I am buying at $590.00 (that is a reasonable correction from the earlier high - it may go down to $550 a 38% corrrection) then I will hold on for the duration. I will not buy any stocks until Nov 1,2006.

Comment by santacruzsux
2006-06-13 08:41:27

Buying. Of course my timeline for selling is very long term. I have been in this since 2002 when I bought GG at 6.50 a share. My thoughts, and people can disagree all they want of course, is that there is no way for future growth in this financial system with out massive inflation. Inflation has been tamed domestically over the last 25 years by having the liquidity run into asset holes that usually do not affect consumable goods. A stock market or bond rally/inflation doesn’t affect consumables directly, a housing bubble does indirectly. Indirectly because most of the bubble is wrapped up in land prices which are not consumables, and the building materials prices will be pushed up as NEW housing gets built. The worst thing that can happen with our financial system is for a commodities bubble to occur. When that happens, bar the door as the only way for a central bank to fight that is to cut off the money spigot completely. Say hello to the deflation bogeyman.
I really don’t think the boys want that so the pumps will turned on full blast if the economy tanks. That is, of course, unless they do want to turn the American middle class into chattle like the rest of the world.

Comment by GetStucco
2006-06-13 09:38:38

Japan had the pumps running in the early 1990s, but discovered they were pushing on a string…

Comment by santacruzsux
2006-06-13 10:21:18

In Japan, the pushing on the string effect was because the money went right into the Japanese savers wallets and was borrowed by foreign “investors” to intiate the yen carry trade. The yen was not spent in the domestic Japanese markets as the domestic savers could not be convinced to go out and buy once the asset deflation had begun. Central banking is all about confidence and coloring expectations of the future for the consumers of their product: money.

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Comment by GetStucco
2006-06-13 10:25:08

Nicely explained!

Comment by deflation guy
2006-06-13 10:32:55

You can set the fed funds rate to 0 (as Japan did) but you can’t expand the money supply through debt unless you have willing lendors and borrowers. The fed can’t monetize and risk losing foreign creditors.

At some point debtors will not be able to service their payments and will have to retrench. I think we are rapidly reaching that point. This will lead to a recession which will exasperate the problem further. I think deflation is the most likely outcome. Maybe in a last act of desperation the government will go the way of Argentina and Brazil but I think there will have to be serious social upheaval (ie 25% unemployment) before that card is played.

Comment by Bill
2006-06-13 21:07:27

I am buying $2000 worth of gold every 2 months this year. IMO, gold is undervalued. Ever hear of peak oil? Oil is not being made anymore. Ever hear of compassionate conservatism? A year or two ago it pushed for $560 billion more spending in prescription medical benefits. So much for Republican fiscal responsibility. Ever wonder what happened by Nixon at the Bretton Woods summit and wonder if you can redeem a paper currency for metal? Well our $ is not backed by gold anymore. I know, it’s been 35 years but the chickens will come home to roost. Americans these days want more taxes and more entitlements. They want to produce less. The handwriting is on the wall - We are on the Road To Serfdom. So I put 10% of my portfolio in precious metals in bullion and pay cash only! Don’t want that fiat money.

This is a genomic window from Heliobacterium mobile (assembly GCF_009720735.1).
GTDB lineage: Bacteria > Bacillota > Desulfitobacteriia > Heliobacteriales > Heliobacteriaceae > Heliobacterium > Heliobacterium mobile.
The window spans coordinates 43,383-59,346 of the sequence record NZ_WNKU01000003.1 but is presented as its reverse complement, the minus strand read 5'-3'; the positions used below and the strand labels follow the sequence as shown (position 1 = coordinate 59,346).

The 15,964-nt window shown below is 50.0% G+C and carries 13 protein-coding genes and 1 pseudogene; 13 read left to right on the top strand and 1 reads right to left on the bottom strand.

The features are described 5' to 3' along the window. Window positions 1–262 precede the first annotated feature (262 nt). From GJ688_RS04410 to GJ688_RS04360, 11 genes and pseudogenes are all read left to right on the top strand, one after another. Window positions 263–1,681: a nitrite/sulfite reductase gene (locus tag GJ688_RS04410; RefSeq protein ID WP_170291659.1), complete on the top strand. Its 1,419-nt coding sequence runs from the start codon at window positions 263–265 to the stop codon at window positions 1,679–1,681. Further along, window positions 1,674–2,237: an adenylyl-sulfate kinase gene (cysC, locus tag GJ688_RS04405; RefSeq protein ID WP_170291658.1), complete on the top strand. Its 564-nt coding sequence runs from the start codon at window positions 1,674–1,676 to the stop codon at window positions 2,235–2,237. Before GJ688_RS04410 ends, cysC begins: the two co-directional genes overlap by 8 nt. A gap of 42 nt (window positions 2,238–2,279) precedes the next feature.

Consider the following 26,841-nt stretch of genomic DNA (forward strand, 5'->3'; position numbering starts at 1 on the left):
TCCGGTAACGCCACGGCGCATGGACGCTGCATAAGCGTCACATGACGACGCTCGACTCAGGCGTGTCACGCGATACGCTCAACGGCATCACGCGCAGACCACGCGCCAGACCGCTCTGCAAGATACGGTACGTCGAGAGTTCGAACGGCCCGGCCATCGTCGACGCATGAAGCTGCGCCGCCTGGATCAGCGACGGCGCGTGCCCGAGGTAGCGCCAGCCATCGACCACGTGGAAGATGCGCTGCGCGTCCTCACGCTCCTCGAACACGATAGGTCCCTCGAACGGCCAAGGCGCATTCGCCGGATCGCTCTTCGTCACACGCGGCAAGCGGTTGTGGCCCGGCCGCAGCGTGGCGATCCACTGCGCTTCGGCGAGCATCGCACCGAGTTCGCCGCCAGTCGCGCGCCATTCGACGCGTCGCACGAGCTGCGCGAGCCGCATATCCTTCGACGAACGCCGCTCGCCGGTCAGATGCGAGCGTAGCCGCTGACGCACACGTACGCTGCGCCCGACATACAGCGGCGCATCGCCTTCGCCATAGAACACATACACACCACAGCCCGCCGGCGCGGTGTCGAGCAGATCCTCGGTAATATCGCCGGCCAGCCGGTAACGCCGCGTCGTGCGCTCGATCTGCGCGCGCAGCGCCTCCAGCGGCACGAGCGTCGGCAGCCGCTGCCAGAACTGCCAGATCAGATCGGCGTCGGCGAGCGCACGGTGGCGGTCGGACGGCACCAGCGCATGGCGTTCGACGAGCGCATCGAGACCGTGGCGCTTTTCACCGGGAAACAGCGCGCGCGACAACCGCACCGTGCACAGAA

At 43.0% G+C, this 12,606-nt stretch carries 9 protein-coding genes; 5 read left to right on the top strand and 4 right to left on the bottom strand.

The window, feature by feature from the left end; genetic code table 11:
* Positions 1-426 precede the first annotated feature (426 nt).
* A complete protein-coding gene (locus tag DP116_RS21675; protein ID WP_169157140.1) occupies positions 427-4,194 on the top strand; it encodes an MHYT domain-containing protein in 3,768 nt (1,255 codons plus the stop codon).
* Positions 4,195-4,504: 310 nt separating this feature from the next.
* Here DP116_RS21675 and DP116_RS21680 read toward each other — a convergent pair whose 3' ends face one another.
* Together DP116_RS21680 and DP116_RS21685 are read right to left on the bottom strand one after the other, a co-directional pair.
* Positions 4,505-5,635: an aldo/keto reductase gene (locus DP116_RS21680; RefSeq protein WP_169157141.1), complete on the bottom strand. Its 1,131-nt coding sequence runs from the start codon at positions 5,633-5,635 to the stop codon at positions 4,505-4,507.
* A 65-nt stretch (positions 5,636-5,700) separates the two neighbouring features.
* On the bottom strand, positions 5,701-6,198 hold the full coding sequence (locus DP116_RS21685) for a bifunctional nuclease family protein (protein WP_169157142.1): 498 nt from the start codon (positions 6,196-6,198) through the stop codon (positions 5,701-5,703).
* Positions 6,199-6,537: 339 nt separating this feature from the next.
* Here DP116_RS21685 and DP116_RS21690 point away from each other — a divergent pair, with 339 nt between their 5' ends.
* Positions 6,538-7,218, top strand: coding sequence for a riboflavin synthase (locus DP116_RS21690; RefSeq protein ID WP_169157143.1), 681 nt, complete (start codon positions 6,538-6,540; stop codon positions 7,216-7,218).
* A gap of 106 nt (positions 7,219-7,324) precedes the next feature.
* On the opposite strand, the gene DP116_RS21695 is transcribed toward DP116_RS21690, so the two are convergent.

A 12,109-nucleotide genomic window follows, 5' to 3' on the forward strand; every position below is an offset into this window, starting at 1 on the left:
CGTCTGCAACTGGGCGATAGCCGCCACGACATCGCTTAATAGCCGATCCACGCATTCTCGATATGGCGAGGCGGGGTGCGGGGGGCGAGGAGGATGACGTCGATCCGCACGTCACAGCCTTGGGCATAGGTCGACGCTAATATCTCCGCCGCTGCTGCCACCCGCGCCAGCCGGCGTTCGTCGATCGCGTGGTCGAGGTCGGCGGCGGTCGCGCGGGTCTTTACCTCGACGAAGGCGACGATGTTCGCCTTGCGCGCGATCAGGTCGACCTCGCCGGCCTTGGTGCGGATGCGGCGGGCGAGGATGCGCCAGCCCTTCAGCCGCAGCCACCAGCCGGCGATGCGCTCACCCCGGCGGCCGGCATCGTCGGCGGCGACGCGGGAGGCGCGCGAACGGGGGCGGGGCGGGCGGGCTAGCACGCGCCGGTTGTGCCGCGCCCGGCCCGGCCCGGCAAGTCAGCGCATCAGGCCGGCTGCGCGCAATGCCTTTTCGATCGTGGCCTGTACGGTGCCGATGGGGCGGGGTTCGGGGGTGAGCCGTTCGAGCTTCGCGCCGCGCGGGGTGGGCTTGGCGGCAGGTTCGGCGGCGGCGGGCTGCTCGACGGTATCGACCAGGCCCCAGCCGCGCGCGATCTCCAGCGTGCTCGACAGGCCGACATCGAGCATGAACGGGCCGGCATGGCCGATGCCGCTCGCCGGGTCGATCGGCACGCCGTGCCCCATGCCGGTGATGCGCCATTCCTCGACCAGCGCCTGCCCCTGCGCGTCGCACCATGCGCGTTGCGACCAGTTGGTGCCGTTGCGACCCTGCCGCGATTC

Comment by Joe Momma
2006-06-13 08:24:09

I think gold and silver are due to bounce, but it may be short lived.

Comment by the_economist
2006-06-13 08:48:46

he he he…Lighten up Francis…Gold and silver will rebound when
Benjamin says either pause or lower….

Comment by Mike D OC
2006-06-13 09:14:55

What gets me is they are pricing home In the Inland Impire at 800k for a 4/3 2800sq ft nice house!
But you can the same home In Huntington Beach 4/3 2500sqft to 2800sq ft, and which In some areas are 2-4miles from the beach for the same price 800k?
How is this happening 800k for a house over 80miles from the beach?

Comment by Sunsetbeachguy
2006-06-13 10:20:34

There are plenty of houses available in HB.

They are even making more by tearing down 1 house and building 2 with a granny flat each.

Comment by Rancho Cal
2006-06-13 12:05:44

I know what you mean. I went to an aquaintances house a couple of weeks ago in French Valley (just outside Temecula). Husband and wife just bought in January and paid $650K for a 2,500 sq ft stucco box in a new development under the approach for French Valley Airport. We were sitting around the pool in the back yard having a few drink and had to stop talking every 15 minutes to wait for some small plane flying 150 feet overhead on landing approach to pass because you couldn’t hear over the noise.

It’s a nice house, but four years ago, given the location, it probably wouldn’t have sold for more than $300K. And the real kicker is that they both work in residential real estate. Of course, everybody in Temecula works in real estate.

Comment by Mike D OC
2006-06-13 12:30:08

650k To live back there nice, and that use to be part of the Desert at one time! I hope they bought it to live in for awhile :P